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Mentor
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Discussion Starter · #1 ·
Hi!

I have an HR-24 receiver that I use a 'remote extender' with. I wished there was a jack on the receiver so I don't have to use a blaster with it, which is a little unreliable.

I was wondering if anybody added an IR Jack to the receiver. I believe all you have to do is solder three wires to the IR Sensor in the receiver, and run it out the back. Has anybody done this? Comments? Suggestions? Great Thoughts? :)

Thanks!
 

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Discussion Starter · #3 ·
Thanks for the response. I haven't received a definitive answer yet from other forums I posted to, but I did see some posts where people 'extended' the sensor.

I want to say that my tivo box had one, and I know my receiver has one. I wished DTV would stick one on the back of their receiver.

Thanks!
 

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Broadcast Engineer
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4,153 Posts
wiz561 said:
...I was wondering if anybody added an IR Jack to the receiver. I believe all you have to do is solder three wires to the IR Sensor in the receiver, and run it out the back. Has anybody done this? Comments? Suggestions? Great Thoughts? :)

Thanks!
Before all of the tight-pants bombard you with the "you're voiding your warranty/lease agreement" BS, on the surface this sounds like not such a great idea; it will change the impedance of the circuit, most likely, making the circuit less responsive to IR, possibly making it inoperable. Or it could just damage it permanently. It might work better if you know what value of resistor to place in which new wire to minimize this. Or not; maybe it would work just fine. A little unlikely that it is without risk, compromise, or both.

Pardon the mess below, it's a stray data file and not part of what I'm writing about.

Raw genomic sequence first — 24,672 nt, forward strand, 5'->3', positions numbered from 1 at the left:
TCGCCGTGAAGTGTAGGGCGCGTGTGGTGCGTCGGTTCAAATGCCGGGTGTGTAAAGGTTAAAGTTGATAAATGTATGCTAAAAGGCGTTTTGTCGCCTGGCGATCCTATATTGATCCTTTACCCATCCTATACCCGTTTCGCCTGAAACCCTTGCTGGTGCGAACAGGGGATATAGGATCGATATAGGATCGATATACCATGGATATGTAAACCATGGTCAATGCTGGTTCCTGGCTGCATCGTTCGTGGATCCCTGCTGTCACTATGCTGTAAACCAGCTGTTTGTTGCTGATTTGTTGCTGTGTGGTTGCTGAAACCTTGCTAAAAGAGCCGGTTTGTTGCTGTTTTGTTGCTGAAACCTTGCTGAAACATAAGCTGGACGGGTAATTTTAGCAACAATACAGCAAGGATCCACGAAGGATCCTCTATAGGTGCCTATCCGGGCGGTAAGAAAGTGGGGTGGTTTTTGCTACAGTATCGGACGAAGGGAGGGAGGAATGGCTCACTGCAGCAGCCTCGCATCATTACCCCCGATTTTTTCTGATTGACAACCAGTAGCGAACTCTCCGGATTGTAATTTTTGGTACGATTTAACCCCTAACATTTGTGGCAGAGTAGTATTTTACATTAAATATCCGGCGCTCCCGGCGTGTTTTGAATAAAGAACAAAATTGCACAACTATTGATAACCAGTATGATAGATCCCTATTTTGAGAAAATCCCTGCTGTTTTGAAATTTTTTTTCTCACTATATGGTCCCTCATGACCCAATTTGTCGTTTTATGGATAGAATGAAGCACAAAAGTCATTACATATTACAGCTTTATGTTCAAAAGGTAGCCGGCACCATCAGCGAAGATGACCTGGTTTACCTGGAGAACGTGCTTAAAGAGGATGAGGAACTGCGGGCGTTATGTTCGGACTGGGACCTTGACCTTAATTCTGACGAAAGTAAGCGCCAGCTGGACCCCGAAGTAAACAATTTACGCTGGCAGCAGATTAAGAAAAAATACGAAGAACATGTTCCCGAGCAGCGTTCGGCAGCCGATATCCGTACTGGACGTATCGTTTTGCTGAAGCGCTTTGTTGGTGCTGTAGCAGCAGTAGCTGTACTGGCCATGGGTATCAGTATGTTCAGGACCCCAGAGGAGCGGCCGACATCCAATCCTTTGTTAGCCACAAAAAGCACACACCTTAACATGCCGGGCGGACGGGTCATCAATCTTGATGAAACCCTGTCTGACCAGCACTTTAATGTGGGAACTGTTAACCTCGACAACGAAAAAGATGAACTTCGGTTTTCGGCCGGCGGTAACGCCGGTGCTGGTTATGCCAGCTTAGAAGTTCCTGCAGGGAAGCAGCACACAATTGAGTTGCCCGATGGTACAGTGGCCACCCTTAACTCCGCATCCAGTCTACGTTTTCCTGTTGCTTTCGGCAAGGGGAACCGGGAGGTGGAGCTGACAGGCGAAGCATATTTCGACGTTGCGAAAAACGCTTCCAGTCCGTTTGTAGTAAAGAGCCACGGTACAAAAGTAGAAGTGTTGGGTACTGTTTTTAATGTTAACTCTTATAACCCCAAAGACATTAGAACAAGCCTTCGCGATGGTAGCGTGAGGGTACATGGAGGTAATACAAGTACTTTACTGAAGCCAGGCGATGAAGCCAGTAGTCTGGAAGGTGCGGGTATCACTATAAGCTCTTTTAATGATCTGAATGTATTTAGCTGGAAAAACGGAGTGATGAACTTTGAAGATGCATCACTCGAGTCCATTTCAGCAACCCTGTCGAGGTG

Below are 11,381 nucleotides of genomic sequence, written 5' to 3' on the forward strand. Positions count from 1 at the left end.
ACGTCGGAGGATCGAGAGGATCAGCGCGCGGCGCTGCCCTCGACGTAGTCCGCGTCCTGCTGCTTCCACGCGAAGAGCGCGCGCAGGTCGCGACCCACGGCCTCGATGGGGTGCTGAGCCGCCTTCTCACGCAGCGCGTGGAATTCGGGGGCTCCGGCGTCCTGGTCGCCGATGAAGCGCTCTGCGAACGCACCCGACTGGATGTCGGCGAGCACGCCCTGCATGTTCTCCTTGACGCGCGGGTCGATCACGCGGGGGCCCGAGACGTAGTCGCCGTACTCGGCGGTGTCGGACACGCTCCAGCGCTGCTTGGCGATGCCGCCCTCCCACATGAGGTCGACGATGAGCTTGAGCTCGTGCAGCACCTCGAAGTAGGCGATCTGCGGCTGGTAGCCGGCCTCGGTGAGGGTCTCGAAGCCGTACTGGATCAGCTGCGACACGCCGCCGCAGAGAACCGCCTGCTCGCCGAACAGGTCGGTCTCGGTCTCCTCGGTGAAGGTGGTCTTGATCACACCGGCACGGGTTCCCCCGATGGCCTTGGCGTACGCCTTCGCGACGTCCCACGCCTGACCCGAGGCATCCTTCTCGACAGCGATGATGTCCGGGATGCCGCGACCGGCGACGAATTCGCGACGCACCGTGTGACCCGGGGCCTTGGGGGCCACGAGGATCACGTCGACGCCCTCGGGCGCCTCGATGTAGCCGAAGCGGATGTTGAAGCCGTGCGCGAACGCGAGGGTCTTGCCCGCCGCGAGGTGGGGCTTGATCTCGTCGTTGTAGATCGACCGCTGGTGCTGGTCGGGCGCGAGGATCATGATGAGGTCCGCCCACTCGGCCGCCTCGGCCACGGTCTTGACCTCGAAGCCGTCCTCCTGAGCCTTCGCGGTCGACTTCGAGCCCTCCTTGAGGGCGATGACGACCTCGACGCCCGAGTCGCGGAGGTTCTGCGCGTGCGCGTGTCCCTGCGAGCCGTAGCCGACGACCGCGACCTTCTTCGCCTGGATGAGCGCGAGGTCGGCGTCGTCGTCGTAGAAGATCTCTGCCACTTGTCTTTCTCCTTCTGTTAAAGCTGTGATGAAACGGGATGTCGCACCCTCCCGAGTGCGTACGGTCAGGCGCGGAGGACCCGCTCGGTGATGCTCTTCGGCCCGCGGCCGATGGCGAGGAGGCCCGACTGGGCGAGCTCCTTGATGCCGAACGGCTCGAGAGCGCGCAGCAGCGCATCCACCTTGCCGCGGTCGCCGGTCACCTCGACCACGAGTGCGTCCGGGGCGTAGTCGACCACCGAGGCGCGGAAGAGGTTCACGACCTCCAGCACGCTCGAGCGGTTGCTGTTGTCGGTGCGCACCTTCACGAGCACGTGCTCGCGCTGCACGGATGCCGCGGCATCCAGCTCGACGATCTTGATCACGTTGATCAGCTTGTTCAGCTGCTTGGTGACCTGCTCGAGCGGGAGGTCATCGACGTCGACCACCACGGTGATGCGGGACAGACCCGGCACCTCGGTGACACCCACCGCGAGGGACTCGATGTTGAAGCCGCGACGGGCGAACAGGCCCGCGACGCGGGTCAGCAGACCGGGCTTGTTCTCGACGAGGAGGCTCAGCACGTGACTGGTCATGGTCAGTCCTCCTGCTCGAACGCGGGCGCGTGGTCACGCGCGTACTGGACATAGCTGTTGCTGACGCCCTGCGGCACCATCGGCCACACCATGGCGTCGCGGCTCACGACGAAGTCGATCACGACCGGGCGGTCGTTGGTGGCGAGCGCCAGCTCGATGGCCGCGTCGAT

Does not the HR-24 have RF?

Is Edmund a member of this forum? If anyone has the definitive answer it is him. Should he not respond, post this on remote-central.com.
 

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Godfather
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664 Posts
I've been using IR repeaters for years and they work perfectly every time. I have my 2 HR21-700s and a HR10-250 Tivo in a closet. I run the outputs of these 3 boxes to 3 HDTVs in the house. Each TV has an IR repeater by it so I can send the IR signal to the closet. One thing I noticed several years ago when I set this up was that the IR blasters need to be 12 to 15 inches away from the front of the DVRs to make them reliable. Can you move yours further away and see if that solves your problem?
 

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Mentor
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Discussion Starter · #7 ·
Ah, ok! Maybe I have to move the blasters farther away from the sensor. Right now, they are about 4" to 5" away. I'll have to give that a shot.

Thanks also for the info about HR34. I wonder why d* puts them on some receivers but not others. It's a nice feature to have.
 

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Discussion Starter · #8 ·
TomCat said:
Is Edmund a member of this forum? If anyone has the definitive answer it is him. Should he not respond, post this on remote-central.com.
I tried going to remote-central.com, but it's a parked domain. Did you mean remotecentral.com? RC looks like a good resource. I'm having issues, other than with the hr24, so maybe that place can help!